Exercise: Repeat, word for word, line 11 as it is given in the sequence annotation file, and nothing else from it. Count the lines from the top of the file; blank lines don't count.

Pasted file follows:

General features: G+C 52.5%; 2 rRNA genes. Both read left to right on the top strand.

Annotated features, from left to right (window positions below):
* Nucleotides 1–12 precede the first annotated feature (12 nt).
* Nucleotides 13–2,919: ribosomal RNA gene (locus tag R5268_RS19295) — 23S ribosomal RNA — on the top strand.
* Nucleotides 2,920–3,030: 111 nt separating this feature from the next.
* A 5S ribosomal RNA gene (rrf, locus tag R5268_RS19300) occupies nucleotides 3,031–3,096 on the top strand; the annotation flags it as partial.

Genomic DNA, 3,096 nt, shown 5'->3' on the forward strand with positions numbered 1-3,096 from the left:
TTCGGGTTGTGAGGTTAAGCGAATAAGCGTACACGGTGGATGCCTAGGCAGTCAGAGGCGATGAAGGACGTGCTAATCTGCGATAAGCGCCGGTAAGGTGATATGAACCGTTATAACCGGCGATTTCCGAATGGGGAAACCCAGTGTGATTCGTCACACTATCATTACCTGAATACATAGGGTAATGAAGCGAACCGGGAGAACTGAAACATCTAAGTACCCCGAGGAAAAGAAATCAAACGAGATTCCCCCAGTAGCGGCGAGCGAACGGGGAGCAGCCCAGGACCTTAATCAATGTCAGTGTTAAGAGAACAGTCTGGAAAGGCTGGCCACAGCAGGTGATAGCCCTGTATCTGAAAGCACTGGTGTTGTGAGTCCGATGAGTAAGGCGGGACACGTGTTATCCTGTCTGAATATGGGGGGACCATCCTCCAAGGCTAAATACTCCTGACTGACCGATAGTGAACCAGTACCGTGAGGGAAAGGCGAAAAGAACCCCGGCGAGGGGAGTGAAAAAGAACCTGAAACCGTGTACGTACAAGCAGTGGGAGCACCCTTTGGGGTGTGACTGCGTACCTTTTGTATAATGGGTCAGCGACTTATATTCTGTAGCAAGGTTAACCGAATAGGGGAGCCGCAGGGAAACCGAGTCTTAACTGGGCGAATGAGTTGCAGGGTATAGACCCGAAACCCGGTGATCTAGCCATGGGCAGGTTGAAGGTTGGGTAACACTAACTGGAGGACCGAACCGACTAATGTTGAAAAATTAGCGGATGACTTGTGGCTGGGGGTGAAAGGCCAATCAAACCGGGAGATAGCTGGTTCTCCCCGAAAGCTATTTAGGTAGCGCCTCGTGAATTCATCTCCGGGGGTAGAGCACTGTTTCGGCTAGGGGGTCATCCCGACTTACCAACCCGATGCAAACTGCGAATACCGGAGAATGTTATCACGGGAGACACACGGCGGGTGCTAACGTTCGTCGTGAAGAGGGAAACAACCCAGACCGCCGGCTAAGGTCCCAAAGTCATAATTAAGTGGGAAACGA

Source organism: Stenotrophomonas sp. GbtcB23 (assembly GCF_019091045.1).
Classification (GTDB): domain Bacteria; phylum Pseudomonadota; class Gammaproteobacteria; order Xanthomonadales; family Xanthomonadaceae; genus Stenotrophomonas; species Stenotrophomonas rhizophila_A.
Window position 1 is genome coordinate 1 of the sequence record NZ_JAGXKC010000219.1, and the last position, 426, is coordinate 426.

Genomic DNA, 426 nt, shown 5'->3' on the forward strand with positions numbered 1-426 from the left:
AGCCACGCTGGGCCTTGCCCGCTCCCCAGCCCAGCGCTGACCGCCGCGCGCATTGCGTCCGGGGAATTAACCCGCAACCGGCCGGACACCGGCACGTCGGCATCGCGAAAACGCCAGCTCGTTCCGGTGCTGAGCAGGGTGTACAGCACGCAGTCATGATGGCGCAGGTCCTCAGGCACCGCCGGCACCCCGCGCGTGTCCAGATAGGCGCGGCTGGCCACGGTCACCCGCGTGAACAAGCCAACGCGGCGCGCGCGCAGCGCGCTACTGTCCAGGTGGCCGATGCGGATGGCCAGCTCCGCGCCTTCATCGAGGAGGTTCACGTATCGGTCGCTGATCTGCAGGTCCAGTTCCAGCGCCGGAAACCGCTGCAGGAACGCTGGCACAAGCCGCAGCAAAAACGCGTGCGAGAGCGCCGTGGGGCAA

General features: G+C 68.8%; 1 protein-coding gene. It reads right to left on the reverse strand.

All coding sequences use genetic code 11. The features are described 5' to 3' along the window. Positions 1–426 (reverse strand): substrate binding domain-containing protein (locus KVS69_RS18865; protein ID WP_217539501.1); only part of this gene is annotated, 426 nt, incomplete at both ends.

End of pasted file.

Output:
Window position 1 is genome coordinate 1 of the sequence record NZ_JAGXKC010000219.1, and the last position, 426, is coordinate 426.